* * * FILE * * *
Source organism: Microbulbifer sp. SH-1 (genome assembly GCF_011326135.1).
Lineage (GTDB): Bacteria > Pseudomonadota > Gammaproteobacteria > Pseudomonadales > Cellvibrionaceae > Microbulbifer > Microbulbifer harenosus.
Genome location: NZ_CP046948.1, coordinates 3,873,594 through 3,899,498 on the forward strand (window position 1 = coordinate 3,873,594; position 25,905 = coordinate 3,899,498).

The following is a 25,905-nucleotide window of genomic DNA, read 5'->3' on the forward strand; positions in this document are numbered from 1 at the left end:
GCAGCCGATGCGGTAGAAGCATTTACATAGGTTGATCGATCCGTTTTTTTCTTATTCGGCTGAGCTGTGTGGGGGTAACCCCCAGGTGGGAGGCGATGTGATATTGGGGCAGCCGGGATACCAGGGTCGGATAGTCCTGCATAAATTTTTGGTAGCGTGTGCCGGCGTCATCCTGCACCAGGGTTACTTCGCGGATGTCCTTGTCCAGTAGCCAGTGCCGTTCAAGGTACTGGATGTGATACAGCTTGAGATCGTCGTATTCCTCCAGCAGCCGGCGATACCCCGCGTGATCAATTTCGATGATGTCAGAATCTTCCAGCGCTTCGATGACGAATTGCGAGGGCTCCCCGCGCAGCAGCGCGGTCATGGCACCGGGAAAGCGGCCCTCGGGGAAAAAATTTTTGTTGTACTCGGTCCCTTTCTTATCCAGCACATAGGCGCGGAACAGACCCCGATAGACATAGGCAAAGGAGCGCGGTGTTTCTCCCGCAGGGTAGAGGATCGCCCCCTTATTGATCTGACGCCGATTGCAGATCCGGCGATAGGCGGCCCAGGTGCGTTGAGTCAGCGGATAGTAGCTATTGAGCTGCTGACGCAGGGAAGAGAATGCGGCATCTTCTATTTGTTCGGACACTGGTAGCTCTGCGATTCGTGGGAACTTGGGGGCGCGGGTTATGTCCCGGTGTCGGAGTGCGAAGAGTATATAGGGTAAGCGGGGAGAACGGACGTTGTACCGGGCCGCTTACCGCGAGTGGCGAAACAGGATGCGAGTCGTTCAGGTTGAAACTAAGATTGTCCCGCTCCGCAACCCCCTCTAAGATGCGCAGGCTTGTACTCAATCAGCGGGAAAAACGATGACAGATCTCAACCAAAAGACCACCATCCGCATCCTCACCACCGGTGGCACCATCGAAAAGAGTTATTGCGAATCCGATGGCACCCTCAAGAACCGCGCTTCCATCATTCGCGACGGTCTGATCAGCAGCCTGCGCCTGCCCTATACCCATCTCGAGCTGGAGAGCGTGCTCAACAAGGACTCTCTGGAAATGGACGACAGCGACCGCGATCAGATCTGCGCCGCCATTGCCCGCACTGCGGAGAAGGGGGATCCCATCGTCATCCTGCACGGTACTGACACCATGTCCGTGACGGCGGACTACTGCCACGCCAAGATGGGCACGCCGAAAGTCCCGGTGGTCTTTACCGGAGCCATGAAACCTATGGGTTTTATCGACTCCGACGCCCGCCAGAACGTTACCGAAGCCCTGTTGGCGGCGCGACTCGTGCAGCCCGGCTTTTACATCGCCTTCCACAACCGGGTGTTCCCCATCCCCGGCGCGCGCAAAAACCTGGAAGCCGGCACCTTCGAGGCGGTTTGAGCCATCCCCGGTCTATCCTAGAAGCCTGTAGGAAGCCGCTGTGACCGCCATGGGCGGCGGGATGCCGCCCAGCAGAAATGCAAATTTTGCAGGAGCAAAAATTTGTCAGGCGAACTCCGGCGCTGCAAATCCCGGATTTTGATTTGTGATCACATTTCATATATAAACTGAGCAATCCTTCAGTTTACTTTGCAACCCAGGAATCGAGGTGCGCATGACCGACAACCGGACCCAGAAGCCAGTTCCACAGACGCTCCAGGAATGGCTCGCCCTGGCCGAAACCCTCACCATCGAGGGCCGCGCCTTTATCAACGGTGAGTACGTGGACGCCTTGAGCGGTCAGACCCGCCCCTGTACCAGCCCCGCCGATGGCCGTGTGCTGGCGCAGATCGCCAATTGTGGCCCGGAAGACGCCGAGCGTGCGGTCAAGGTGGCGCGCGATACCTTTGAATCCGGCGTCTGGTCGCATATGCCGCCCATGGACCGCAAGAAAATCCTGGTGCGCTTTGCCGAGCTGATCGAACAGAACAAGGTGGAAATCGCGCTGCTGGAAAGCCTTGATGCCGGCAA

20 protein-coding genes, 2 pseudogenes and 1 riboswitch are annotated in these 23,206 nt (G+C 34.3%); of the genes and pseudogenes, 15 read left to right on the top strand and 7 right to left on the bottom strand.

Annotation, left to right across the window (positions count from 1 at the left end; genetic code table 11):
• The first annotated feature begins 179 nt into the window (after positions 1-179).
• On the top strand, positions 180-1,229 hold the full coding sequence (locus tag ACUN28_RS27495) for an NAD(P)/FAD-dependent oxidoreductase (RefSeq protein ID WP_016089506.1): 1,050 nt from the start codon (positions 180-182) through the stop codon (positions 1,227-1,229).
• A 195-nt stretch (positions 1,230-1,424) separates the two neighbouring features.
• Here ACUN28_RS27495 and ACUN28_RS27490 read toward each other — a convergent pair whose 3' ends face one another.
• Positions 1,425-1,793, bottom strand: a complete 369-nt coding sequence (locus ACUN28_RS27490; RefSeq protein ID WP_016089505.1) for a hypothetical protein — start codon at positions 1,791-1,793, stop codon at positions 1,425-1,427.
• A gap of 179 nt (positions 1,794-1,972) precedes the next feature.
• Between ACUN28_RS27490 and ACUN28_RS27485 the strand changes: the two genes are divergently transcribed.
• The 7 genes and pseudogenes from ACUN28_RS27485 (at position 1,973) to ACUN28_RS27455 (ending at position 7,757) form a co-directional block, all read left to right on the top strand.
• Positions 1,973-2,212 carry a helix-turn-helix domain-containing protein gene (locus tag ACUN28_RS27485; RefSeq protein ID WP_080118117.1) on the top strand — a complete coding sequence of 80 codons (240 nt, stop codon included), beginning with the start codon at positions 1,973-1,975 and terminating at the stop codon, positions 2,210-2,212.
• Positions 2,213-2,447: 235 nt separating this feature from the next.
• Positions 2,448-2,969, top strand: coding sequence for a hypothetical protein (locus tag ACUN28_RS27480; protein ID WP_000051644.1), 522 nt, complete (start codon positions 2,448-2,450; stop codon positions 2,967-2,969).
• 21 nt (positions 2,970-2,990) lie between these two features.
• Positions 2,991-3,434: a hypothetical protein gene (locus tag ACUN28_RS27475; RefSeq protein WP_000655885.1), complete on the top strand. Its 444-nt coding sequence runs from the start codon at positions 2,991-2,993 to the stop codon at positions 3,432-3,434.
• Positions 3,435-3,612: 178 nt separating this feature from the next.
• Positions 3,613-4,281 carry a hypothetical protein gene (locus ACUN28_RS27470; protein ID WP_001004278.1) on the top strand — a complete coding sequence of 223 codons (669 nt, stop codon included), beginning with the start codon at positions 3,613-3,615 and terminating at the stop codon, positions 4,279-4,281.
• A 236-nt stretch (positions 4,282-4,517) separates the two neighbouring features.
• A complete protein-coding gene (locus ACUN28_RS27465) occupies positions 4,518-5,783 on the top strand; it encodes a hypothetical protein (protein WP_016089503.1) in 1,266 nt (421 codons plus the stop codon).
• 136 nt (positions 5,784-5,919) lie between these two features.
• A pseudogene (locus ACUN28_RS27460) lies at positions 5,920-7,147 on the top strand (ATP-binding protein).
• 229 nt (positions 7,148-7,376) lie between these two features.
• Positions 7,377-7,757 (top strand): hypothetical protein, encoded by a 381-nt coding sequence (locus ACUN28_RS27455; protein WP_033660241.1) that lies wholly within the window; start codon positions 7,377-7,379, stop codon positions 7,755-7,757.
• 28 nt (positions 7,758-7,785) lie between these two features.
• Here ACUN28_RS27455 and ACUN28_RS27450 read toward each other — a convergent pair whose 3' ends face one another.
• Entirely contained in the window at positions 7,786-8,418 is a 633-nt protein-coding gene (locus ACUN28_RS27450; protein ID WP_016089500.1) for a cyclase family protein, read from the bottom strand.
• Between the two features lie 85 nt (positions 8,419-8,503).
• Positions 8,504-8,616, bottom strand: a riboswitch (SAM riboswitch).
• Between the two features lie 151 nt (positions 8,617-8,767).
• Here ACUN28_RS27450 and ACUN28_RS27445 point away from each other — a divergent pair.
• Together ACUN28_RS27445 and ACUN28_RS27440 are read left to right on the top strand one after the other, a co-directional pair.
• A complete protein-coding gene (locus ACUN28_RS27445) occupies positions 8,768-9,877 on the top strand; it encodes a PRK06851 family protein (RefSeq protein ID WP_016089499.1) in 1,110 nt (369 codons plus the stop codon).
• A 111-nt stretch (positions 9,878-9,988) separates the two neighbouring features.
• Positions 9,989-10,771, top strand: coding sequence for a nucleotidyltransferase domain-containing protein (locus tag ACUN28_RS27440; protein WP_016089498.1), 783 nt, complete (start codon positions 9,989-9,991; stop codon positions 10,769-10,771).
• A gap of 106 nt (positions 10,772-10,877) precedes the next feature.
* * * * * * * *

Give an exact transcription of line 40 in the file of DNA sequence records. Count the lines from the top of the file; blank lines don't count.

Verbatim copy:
• A gap of 106 nt (positions 10,772-10,877) precedes the next feature.